‘Boiling Point,’ Hit British Kitchen Drama, Scores Series Adaptation for BBC

Hit British movie “Boiling Point,” about a stressed-out chef played by “Matilda” star Stephen Graham losing his grip on a fast-paced kitchen, is getting a TV adaptation from the BBC.

The series will pick up six months on from where the film left off, and will see sous chef Carly (Vinette Robinson) as head chef at her own restaurant, with many of the film’s original cast reprising their roles alongside her – including Stephen Graham as the film’s head chef Andy, and Hannah Walters as Emily.

The movie famously used a one-shot technique for the entire feature, heightening the intensity and urgency of the frenzied kitchen scenes. The series won’t be using the same treatment, Graham and Walters confirmed.

The series will reunite the film’s co-writer and director Philip Barantini, who will helm the first two episodes, with co-writer James Cummings and producers Hester Ruoff and Bart Ruspoli. It will be produced by Ascendant Fox and Matriarch Productions, with Made Up Productions.

First released in 2021, “Boiling Point” received four BAFTA nominations and 11 BIFA nominations. It won four BIFA prizes and two National Film Awards.

Ruspoli and Ruoff, executive producers for Ascendant Fox, said in a joint statement: “We were blown away by the worldwide success of the film and are really excited to bring ‘Boiling Point’ back as a series for television. The show delves into the heart of the restaurant and hospitality industry where just about anything can happen between the starter and the main. We have a fantastic team of creative collaborators in Hannah, Stephen, Phil and James and the BBC, and BBC Studios are the perfect partners to bring ‘Boiling Point’ to an even larger global audience.”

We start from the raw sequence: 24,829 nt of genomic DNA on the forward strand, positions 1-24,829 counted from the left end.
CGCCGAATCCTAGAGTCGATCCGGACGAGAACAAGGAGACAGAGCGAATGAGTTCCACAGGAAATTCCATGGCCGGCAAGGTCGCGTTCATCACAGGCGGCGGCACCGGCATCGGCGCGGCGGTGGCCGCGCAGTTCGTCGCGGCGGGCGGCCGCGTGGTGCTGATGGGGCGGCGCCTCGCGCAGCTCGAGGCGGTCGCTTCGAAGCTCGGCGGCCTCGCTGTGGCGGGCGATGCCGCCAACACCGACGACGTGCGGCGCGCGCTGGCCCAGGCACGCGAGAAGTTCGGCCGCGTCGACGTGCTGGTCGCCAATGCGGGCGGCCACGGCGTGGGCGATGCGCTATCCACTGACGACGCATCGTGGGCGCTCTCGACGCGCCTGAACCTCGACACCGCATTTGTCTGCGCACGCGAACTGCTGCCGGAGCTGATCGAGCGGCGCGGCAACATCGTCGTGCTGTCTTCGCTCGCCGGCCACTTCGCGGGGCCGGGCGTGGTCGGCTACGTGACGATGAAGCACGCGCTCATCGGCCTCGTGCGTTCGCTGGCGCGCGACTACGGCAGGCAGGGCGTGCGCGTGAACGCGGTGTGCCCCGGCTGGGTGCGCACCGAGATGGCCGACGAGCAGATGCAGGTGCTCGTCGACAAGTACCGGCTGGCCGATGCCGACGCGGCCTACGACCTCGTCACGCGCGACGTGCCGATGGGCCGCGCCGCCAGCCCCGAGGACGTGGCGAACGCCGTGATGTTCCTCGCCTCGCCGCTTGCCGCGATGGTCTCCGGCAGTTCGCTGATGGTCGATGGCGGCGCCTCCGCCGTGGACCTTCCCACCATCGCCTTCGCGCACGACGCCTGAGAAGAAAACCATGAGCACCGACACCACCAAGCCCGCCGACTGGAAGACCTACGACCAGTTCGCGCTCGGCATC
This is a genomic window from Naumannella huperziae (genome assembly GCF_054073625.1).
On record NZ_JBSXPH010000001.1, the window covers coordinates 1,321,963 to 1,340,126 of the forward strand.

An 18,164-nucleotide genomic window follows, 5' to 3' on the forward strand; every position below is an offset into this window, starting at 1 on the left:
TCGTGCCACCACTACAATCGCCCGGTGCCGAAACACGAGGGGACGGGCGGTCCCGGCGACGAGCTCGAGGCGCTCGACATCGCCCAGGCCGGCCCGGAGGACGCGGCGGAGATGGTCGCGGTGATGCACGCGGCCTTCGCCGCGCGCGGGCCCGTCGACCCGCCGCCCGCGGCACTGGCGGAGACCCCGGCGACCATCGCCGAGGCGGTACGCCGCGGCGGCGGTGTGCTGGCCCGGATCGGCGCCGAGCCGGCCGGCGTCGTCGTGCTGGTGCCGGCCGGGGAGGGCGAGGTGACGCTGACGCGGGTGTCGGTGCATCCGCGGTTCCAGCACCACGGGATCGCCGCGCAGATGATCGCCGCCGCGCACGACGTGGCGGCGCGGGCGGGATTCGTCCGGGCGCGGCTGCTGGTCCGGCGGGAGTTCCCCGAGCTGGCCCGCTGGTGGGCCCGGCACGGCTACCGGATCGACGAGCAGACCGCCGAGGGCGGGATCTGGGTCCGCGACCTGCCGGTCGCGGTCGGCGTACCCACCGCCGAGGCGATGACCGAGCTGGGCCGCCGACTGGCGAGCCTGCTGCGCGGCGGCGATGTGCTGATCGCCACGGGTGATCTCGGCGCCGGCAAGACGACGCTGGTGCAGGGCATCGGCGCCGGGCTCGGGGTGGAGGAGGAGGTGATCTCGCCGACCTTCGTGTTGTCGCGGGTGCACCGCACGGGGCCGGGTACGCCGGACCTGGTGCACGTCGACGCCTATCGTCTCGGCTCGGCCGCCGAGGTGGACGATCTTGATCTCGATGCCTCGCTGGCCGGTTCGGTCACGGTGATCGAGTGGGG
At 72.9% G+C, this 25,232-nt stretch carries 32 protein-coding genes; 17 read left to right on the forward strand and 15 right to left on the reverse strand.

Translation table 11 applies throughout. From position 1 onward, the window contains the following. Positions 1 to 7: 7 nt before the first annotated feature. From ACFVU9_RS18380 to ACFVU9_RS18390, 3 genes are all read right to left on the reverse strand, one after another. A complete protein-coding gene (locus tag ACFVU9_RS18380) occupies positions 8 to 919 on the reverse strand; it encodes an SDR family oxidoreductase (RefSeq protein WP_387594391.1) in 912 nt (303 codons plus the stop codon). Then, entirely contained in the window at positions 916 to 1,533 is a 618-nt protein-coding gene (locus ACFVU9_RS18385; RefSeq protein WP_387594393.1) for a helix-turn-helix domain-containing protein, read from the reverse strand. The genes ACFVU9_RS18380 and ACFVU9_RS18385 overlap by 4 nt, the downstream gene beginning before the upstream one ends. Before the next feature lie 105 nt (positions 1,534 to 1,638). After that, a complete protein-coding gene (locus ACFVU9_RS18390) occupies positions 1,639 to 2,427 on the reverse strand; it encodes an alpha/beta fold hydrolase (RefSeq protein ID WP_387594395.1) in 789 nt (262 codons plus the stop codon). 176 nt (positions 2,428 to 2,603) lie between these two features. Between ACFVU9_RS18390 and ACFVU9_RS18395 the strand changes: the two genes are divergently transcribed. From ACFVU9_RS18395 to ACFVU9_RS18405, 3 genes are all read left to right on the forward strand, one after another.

Walters and Graham, executive producers for their production banner Matriarch Productions, added: “The incredible reaction to the film, its story and specifically the characters along with the huge desire to know more and delve deeper into their worlds has led us to create a drama series with the BBC in which we will keep the audience gripped, intrigued and involved in each of the characters’ journeys. Although we have hung up our feature-length one-shot boots, our audiences can still be excited by extraordinarily lengthy shots and camera techniques that will complement the pure naturalism that was the essence and soul of the film.”

“Boiling Point” writer Cummings said: “When we made the ‘Boiling Point’ feature film, there were so many ideas left on the whiteboard that it always felt like a possibility we would come back to this world. The response to our film has been incredible and hearing the way it has resonated with people in the hospitality industry has been nothing short of amazing. Restaurants are an intersection of different people from different backgrounds, all dealing with a variety of social issues — and I am so proud to be using our series as a vehicle to tell those stories with a cast of characters that we have already fallen in love with. Food will fly and tears will fall!”

The five-part series will be written by Cummings, with Barantini directing the first two episodes. It will be executive produced by Ruoff and Ruspoli for Ascendant Fox; Walters and Graham for Matriarch Productions; Barantini for Made Up Productions; Rebecca Ferguson for the BBC, and Cummings. The series producer is Graham Drover. International distribution will be handled by BBC Studios.

The show, which is expected to begin filming early next year, will follow the success of intense FX kitchen drama “The Bear,” in which a young chef used to the world of fine dining returns to his family’s greasy diner following his brother’s suicide, and tries to turn the business around.

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